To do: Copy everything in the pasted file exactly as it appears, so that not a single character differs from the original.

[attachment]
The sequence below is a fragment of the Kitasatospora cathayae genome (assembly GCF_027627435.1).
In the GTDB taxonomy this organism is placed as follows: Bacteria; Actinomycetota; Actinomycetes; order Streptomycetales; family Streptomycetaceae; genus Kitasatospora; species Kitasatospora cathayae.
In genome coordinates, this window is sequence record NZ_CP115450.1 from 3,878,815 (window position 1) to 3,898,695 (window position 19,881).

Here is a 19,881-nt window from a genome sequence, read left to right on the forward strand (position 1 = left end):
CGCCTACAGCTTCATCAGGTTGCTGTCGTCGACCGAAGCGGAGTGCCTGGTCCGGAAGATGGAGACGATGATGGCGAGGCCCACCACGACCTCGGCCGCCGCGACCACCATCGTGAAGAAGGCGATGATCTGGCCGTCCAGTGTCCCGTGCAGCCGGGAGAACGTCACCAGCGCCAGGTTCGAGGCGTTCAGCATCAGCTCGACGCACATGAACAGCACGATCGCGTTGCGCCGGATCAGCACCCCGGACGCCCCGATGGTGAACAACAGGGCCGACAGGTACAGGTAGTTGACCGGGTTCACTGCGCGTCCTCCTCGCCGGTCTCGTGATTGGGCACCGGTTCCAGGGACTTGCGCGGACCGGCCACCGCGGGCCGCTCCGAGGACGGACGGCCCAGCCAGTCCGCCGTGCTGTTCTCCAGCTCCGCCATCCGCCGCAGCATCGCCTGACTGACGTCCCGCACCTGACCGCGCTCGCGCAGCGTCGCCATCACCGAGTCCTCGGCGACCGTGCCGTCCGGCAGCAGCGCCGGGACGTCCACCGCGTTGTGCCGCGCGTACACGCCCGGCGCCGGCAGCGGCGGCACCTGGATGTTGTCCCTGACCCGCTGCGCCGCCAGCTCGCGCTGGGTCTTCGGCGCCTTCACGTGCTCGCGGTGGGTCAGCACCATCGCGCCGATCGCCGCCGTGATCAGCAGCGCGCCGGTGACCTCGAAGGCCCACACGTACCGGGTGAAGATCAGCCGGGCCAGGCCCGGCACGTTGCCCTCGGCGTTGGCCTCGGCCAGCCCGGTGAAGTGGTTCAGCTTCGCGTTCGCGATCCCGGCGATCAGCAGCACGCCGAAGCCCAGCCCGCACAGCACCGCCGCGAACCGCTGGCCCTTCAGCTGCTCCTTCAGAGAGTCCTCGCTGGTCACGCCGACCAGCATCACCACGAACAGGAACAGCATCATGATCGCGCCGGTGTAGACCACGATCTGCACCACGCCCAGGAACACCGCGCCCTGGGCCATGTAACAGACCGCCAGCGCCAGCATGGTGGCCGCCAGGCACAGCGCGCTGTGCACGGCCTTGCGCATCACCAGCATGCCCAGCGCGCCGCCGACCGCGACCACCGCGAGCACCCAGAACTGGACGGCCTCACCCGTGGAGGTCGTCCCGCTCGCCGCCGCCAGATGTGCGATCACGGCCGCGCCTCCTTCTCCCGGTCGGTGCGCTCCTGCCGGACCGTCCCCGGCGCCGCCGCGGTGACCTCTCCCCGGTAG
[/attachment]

The sequence below is a fragment of the Kitasatospora cathayae genome (assembly GCF_027627435.1).
In the GTDB taxonomy this organism is placed as follows: Bacteria; Actinomycetota; Actinomycetes; order Streptomycetales; family Streptomycetaceae; genus Kitasatospora; species Kitasatospora cathayae.
In genome coordinates, this window is sequence record NZ_CP115450.1 from 3,878,815 (window position 1) to 3,898,695 (window position 19,881).

Here is a 19,881-nt window from a genome sequence, read left to right on the forward strand (position 1 = left end):
CGCCTACAGCTTCATCAGGTTGCTGTCGTCGACCGAAGCGGAGTGCCTGGTCCGGAAGATGGAGACGATGATGGCGAGGCCCACCACGACCTCGGCCGCCGCGACCACCATCGTGAAGAAGGCGATGATCTGGCCGTCCAGTGTCCCGTGCAGCCGGGAGAACGTCACCAGCGCCAGGTTCGAGGCGTTCAGCATCAGCTCGACGCACATGAACAGCACGATCGCGTTGCGCCGGATCAGCACCCCGGACGCCCCGATGGTGAACAACAGGGCCGACAGGTACAGGTAGTTGACCGGGTTCACTGCGCGTCCTCCTCGCCGGTCTCGTGATTGGGCACCGGTTCCAGGGACTTGCGCGGACCGGCCACCGCGGGCCGCTCCGAGGACGGACGGCCCAGCCAGTCCGCCGTGCTGTTCTCCAGCTCCGCCATCCGCCGCAGCATCGCCTGACTGACGTCCCGCACCTGACCGCGCTCGCGCAGCGTCGCCATCACCGAGTCCTCGGCGACCGTGCCGTCCGGCAGCAGCGCCGGGACGTCCACCGCGTTGTGCCGCGCGTACACGCCCGGCGCCGGCAGCGGCGGCACCTGGATGTTGTCCCTGACCCGCTGCGCCGCCAGCTCGCGCTGGGTCTTCGGCGCCTTCACGTGCTCGCGGTGGGTCAGCACCATCGCGCCGATCGCCGCCGTGATCAGCAGCGCGCCGGTGACCTCGAAGGCCCACACGTACCGGGTGAAGATCAGCCGGGCCAGGCCCGGCACGTTGCCCTCGGCGTTGGCCTCGGCCAGCCCGGTGAAGTGGTTCAGCTTCGCGTTCGCGATCCCGGCGATCAGCAGCACGCCGAAGCCCAGCCCGCACAGCACCGCCGCGAACCGCTGGCCCTTCAGCTGCTCCTTCAGAGAGTCCTCGCTGGTCACGCCGACCAGCATCACCACGAACAGGAACAGCATCATGATCGCGCCGGTGTAGACCACGATCTGCACCACGCCCAGGAACACCGCGCCCTGGGCCATGTAACAGACCGCCAGCGCCAGCATGGTGGCCGCCAGGCACAGCGCGCTGTGCACGGCCTTGCGCATCACCAGCATGCCCAGCGCGCCGCCGACCGCGACCACCGCGAGCACCCAGAACTGGACGGCCTCACCCGTGGAGGTCGTCCCGCTCGCCGCCGCCAGATGTGCGATCACGGCCGCGCCTCCTTCTCCCGGTCGGTGCGCTCCTGCCGGACCGTCCCCGGCGCCGCCGCGGTGACCTCTCCCCGGTAG